Mushrooms are grilled, as are baby octopi or chopitos. Many residents on the coast begin their meal with sopa de pescado (fish soup) if not gazpacho. Another cold soup, heralding from Córdoba, is salmorejo, a thicker and denser gazpacho. Fresh sardinas or sardines are a favorite in Málaga, though residents of Cádiz prefer acedias, or miniature sole filets.

Each city and surrounding region has its specialties. Among meats, Spain's best cured hams come from Huelva, whereas Granada is known for its morcilla (blood sausage). From Málaga come Moscatel grapes, papanduas (small codfish cakes), or sardines roasted on bamboo spits. Cádiz cooks, in addition to seafood, are known for their cabbage stew and game dishes, along with squid, oysters, sea snails, and shrimp. A specialty is caldillo de perro (onion, hake, and tart orange juice). Squid is cooked in its own ink, and kidneys cooked in sherry is another favorite.

Huelva cooks are said to make some of the best fish stews along the coast, often using sardines and tuna. Arroz con almejas (clams and rice) is another much-favored dish, as is freshly caught swordfish.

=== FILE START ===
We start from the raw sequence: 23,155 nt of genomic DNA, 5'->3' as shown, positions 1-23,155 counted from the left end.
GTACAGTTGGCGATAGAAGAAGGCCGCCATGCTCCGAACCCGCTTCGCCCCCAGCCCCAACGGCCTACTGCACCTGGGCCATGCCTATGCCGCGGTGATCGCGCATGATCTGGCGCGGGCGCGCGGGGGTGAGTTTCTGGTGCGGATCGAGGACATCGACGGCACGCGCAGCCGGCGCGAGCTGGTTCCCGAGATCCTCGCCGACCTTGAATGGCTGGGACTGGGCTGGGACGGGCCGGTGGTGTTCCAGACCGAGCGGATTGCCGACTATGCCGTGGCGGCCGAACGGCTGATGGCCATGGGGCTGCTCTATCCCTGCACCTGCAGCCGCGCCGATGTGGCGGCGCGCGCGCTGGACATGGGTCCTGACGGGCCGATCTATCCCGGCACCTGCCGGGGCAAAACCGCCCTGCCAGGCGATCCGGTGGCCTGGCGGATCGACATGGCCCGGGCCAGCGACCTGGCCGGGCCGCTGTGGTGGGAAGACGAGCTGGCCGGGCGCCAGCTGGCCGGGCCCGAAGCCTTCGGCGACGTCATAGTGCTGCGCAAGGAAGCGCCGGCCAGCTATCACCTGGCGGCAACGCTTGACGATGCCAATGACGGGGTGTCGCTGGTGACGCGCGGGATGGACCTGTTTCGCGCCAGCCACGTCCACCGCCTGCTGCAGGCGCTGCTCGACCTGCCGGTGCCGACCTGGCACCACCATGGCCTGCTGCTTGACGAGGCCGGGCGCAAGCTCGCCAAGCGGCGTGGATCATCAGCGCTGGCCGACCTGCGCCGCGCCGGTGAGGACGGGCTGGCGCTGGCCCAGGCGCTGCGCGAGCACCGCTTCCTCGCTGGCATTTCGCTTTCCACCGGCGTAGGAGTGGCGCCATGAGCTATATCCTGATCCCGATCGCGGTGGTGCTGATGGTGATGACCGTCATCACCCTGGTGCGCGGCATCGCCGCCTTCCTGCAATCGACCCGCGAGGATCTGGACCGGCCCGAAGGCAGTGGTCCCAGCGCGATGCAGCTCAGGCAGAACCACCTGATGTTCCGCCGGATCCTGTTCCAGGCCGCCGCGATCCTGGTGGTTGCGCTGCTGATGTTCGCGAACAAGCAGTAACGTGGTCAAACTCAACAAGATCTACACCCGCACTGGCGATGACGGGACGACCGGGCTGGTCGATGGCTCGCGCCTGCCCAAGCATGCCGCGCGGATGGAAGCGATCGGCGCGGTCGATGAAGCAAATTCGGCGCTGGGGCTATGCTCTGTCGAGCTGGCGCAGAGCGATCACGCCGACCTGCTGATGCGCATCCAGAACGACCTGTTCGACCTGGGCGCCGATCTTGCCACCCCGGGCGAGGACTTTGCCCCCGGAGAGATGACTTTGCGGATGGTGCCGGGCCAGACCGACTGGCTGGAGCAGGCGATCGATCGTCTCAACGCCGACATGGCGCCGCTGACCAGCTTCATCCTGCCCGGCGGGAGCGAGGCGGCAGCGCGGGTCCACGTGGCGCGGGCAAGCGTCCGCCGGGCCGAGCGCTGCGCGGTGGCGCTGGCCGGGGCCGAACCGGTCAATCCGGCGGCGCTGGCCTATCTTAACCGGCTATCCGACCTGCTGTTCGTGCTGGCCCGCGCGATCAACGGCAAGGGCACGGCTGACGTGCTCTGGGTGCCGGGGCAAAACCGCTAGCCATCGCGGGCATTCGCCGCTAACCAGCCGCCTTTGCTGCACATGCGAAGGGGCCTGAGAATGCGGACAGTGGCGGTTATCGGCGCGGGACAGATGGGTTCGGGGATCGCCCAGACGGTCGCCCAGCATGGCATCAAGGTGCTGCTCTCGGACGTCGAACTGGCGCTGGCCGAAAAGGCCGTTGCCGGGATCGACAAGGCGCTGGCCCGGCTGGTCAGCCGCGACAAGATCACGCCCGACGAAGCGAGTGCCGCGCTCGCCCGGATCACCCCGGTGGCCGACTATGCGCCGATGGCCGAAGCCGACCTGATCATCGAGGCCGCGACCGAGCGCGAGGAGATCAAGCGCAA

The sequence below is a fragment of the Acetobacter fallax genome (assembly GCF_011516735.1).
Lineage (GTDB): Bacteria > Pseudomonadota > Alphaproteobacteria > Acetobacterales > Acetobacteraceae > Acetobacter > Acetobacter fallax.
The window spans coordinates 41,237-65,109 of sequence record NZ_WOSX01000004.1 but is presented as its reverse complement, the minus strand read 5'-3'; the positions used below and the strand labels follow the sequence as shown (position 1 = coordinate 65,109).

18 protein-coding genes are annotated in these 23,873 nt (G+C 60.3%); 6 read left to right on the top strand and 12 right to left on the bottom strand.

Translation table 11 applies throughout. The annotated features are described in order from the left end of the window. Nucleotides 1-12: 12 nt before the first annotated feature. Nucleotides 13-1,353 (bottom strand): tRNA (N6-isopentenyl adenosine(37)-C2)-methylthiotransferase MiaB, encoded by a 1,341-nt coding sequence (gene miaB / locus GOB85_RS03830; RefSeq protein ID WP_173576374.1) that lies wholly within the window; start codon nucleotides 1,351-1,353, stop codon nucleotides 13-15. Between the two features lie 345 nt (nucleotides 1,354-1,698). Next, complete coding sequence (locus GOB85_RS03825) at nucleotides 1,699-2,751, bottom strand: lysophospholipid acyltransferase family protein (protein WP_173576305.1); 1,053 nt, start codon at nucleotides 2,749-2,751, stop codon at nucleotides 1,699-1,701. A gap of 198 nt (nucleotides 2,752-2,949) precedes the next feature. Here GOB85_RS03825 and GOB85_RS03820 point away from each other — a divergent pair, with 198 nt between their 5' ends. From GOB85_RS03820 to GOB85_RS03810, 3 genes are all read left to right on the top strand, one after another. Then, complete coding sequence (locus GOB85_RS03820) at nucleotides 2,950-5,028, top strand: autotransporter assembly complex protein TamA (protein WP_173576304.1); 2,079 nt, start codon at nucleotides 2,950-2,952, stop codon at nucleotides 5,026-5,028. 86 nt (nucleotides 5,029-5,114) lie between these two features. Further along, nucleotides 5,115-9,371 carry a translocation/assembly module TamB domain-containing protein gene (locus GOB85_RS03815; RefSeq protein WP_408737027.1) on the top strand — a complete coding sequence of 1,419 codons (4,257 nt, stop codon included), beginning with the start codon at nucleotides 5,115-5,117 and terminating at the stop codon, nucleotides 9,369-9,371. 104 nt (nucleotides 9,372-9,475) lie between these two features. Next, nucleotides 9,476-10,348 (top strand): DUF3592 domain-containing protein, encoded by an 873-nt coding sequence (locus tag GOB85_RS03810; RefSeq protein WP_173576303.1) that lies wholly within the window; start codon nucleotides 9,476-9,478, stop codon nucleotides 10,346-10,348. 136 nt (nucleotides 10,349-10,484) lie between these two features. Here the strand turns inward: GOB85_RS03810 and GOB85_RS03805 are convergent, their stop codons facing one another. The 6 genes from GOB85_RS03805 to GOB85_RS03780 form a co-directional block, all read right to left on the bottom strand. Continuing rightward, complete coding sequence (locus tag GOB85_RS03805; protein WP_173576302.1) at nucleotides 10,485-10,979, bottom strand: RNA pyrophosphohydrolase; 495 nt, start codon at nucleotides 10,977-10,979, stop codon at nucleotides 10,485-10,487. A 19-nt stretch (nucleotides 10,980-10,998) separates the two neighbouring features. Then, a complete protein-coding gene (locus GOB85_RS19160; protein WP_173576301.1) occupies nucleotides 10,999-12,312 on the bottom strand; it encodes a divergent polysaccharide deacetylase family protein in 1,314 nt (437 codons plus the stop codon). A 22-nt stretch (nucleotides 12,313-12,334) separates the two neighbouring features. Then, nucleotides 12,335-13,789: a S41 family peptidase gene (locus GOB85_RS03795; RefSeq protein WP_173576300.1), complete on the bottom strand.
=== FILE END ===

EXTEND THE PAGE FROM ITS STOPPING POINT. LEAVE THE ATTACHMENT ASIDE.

The people of Seville feast on menudo (tripe) or cola de toro (oxtail). Soldaditos de pavía are fish sticks, and pato con aceitunas (ducks with olives) is another specialty.

The olive-oil based cuisine of Jaen ranges from alboroinia (a vegetable stew) to ajilimojili (potatoes cooked with red peppers). In Córdoba you can enjoy lamb stew, veal with artichokes, roast pigs' feet, and pigeon with olives.

Wines

Perhaps introduced into Southern Spain by the Phoenicians, winemaking is a tradition that spans 2 millennia, and it was a firmly established business by the time of the Roman invasion. During the Moorish invasion that followed, winemaking continued even though the Koran frowned on the consumption of alcohol.

Sherry is the king of wines, its grapes grown in the vineyards enveloping Jerez de la Frontera in the provinces of Cádiz. Ever since Sir Francis Drake ransacked the port of Cádiz in 1587 and sailed back to England with 3,000 barrels of sherry, the British have been the greatest fans of this drink, then called "sack" by the English.